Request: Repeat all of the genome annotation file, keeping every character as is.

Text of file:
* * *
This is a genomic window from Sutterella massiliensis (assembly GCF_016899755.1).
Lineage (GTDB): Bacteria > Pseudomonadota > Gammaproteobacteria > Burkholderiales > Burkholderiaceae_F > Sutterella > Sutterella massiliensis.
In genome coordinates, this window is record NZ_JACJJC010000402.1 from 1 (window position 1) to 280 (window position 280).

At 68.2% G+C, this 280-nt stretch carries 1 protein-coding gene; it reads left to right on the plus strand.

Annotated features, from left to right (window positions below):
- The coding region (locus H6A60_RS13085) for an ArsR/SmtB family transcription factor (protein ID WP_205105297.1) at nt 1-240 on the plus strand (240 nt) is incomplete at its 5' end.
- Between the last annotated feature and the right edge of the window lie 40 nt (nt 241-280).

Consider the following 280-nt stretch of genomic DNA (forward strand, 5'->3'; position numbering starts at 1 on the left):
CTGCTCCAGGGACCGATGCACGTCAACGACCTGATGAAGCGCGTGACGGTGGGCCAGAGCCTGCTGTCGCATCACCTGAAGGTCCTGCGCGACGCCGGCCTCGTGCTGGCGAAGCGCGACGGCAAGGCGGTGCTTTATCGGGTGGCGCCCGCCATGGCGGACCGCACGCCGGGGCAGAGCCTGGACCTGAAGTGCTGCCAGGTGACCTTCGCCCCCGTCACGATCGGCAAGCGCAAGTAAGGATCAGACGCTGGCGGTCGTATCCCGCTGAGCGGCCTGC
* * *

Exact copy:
This is a genomic window from Sutterella massiliensis (assembly GCF_016899755.1).
Lineage (GTDB): Bacteria > Pseudomonadota > Gammaproteobacteria > Burkholderiales > Burkholderiaceae_F > Sutterella > Sutterella massiliensis.
In genome coordinates, this window is record NZ_JACJJC010000402.1 from 1 (window position 1) to 280 (window position 280).

At 68.2% G+C, this 280-nt stretch carries 1 protein-coding gene; it reads left to right on the plus strand.

Annotated features, from left to right (window positions below):
- The coding region (locus H6A60_RS13085) for an ArsR/SmtB family transcription factor (protein ID WP_205105297.1) at nt 1-240 on the plus strand (240 nt) is incomplete at its 5' end.
- Between the last annotated feature and the right edge of the window lie 40 nt (nt 241-280).

Consider the following 280-nt stretch of genomic DNA (forward strand, 5'->3'; position numbering starts at 1 on the left):
CTGCTCCAGGGACCGATGCACGTCAACGACCTGATGAAGCGCGTGACGGTGGGCCAGAGCCTGCTGTCGCATCACCTGAAGGTCCTGCGCGACGCCGGCCTCGTGCTGGCGAAGCGCGACGGCAAGGCGGTGCTTTATCGGGTGGCGCCCGCCATGGCGGACCGCACGCCGGGGCAGAGCCTGGACCTGAAGTGCTGCCAGGTGACCTTCGCCCCCGTCACGATCGGCAAGCGCAAGTAAGGATCAGACGCTGGCGGTCGTATCCCGCTGAGCGGCCTGC